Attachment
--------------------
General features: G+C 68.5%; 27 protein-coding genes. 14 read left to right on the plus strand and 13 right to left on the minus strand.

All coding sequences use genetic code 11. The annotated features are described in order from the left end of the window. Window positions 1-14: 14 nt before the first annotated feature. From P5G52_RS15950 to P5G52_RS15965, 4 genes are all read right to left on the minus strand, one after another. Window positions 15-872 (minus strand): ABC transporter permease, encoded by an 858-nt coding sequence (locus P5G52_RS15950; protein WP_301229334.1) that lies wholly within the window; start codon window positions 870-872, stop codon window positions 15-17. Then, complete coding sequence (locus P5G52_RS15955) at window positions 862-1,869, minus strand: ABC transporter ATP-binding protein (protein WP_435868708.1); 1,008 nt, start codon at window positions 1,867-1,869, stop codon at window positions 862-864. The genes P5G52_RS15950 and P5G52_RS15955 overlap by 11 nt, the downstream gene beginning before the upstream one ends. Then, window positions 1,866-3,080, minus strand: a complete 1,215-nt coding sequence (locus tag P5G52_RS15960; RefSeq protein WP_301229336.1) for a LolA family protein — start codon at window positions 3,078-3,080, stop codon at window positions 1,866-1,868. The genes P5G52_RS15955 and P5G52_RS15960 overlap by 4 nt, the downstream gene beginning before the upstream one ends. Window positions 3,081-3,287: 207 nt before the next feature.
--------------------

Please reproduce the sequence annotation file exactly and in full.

General features: G+C 68.5%; 27 protein-coding genes. 14 read left to right on the plus strand and 13 right to left on the minus strand.

All coding sequences use genetic code 11. The annotated features are described in order from the left end of the window. Window positions 1-14: 14 nt before the first annotated feature. From P5G52_RS15950 to P5G52_RS15965, 4 genes are all read right to left on the minus strand, one after another. Window positions 15-872 (minus strand): ABC transporter permease, encoded by an 858-nt coding sequence (locus P5G52_RS15950; protein WP_301229334.1) that lies wholly within the window; start codon window positions 870-872, stop codon window positions 15-17. Then, complete coding sequence (locus P5G52_RS15955) at window positions 862-1,869, minus strand: ABC transporter ATP-binding protein (protein WP_435868708.1); 1,008 nt, start codon at window positions 1,867-1,869, stop codon at window positions 862-864. The genes P5G52_RS15950 and P5G52_RS15955 overlap by 11 nt, the downstream gene beginning before the upstream one ends. Then, window positions 1,866-3,080, minus strand: a complete 1,215-nt coding sequence (locus tag P5G52_RS15960; RefSeq protein WP_301229336.1) for a LolA family protein — start codon at window positions 3,078-3,080, stop codon at window positions 1,866-1,868. The genes P5G52_RS15955 and P5G52_RS15960 overlap by 4 nt, the downstream gene beginning before the upstream one ends. Window positions 3,081-3,287: 207 nt before the next feature.